Image of Domaine Robert Vic

Producer profiles - Jérôme and Aurélie Vic

21 September 2019

The Vic family has been showcasing Preignes le Vieux since 1905 and the estate is now proof of the bond between man and land, Jerome and Aurelie Vic, the fifth generation are now tending vines on 250 hectares of land surrounding the château. They are determined to continue the efforts of the previous generations, which is to improve the culture of the vines and the transformation of their grapes into quality wine.

Our relationship with Domaine Preignes Robert Vic started over a decade ago. Jérome and Aurelie are the most passionate professional and incredible personable people you could ever wish to partner, they've spent many afternoons hosting our restaurant staff in their historic castle courtyard, BBQ-ing oysters, grilling meats, preparing salads and fish dishes, and serving of course the most delicious wines to accompany the incredible cuisine.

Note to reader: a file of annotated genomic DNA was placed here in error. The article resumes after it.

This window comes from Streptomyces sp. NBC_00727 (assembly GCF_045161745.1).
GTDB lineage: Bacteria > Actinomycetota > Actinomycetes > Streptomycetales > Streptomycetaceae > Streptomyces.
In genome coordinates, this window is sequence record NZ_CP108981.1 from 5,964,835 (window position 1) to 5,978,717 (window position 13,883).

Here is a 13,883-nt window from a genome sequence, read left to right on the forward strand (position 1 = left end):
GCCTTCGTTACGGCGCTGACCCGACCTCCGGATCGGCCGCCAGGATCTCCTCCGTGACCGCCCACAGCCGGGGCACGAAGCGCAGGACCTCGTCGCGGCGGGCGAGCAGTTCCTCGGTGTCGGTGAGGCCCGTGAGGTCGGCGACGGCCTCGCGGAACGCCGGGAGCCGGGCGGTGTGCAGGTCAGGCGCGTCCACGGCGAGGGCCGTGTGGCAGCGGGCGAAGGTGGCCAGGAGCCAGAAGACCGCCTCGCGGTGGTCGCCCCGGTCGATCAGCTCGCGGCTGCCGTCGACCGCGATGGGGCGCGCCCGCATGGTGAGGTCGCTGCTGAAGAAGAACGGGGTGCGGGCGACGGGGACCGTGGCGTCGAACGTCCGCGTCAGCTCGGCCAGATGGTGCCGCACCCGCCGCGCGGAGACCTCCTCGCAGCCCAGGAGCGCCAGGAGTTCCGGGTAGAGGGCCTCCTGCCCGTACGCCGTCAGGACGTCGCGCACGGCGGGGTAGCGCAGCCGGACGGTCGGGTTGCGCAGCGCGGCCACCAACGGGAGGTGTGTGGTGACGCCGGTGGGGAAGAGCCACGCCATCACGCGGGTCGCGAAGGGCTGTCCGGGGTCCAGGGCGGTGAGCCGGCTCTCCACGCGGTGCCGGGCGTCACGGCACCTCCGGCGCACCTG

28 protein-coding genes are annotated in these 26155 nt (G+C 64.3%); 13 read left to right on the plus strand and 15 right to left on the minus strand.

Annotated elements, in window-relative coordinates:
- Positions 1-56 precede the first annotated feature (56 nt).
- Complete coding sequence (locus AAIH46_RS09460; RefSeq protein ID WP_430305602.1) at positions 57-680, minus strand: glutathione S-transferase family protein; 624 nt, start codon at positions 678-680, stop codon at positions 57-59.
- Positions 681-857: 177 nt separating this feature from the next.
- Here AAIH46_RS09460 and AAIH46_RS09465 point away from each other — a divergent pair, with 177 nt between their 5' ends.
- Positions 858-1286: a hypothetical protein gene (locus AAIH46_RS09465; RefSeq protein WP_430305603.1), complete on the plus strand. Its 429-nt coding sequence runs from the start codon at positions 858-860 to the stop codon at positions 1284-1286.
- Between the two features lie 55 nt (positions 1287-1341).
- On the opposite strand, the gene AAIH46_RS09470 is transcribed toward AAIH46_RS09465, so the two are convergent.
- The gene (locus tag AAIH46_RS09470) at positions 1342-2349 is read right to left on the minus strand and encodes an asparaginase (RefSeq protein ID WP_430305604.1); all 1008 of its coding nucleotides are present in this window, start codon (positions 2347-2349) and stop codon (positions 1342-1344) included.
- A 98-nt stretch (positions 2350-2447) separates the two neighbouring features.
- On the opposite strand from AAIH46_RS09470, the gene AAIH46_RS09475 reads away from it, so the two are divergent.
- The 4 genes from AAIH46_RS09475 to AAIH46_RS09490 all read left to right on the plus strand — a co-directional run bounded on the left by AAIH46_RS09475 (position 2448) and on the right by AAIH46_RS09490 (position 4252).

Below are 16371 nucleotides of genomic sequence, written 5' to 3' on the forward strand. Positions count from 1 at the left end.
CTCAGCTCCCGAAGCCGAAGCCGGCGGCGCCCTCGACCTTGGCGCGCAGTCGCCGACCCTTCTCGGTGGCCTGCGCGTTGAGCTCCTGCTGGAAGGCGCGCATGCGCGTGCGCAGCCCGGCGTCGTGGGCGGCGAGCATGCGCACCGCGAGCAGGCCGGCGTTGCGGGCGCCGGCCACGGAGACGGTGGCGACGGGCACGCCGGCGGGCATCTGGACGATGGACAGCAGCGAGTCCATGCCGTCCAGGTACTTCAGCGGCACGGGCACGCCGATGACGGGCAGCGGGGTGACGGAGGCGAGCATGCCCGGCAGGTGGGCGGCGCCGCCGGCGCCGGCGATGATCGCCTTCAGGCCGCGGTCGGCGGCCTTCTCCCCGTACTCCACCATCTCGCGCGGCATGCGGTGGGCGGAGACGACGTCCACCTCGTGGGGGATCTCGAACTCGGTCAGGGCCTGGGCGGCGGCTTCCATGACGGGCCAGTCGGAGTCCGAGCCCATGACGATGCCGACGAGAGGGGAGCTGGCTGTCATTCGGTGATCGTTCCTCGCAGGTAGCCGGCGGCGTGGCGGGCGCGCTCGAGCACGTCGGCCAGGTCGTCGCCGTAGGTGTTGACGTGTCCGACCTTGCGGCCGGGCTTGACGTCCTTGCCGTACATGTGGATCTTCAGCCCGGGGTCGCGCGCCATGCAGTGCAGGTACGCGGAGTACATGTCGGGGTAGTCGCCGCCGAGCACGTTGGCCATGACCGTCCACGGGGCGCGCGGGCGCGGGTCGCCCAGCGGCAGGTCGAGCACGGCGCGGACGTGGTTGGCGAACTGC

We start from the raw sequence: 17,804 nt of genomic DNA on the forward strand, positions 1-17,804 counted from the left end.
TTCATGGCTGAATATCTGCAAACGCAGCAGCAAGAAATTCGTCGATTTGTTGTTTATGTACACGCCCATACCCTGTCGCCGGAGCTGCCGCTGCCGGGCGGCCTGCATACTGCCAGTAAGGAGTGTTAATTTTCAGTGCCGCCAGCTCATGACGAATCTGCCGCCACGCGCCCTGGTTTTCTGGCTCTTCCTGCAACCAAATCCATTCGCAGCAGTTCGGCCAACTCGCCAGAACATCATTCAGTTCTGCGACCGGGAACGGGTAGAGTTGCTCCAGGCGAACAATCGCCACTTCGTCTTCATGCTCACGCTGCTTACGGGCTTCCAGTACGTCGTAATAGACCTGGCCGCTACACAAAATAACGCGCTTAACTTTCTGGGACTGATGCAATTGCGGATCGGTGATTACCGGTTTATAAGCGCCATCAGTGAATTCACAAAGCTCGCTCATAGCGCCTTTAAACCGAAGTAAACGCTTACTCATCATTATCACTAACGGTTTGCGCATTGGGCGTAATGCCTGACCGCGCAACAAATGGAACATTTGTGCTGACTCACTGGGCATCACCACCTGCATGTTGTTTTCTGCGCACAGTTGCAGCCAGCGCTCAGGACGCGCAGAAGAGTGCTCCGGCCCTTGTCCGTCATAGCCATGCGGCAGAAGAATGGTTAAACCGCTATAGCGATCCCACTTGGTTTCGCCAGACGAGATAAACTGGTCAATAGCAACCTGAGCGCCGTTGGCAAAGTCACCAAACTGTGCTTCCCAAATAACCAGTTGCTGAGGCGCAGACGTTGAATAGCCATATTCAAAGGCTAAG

On visits to the UK, they call in to see our customers in their own venues, whether meeting and tasting with the teams or hosting wine and dinner tastings, it's always great fun and they are always thrilled to see their wines printed on the lists of our pub, hotel and restaurant customers, keen to engage with the staff to understand how their wines are being recieved by their guests. 

As part of our Producer feature, we want to give you some insight into our incredible winery partners who produce the wines you love, what drives and inspires them. In celebration we have put together a mixed case of whites, reds and rosés with a 25% discount on the case AND free delivery.

Up Close and Personal with Jerome Vic


How did you get started as a wine producer ?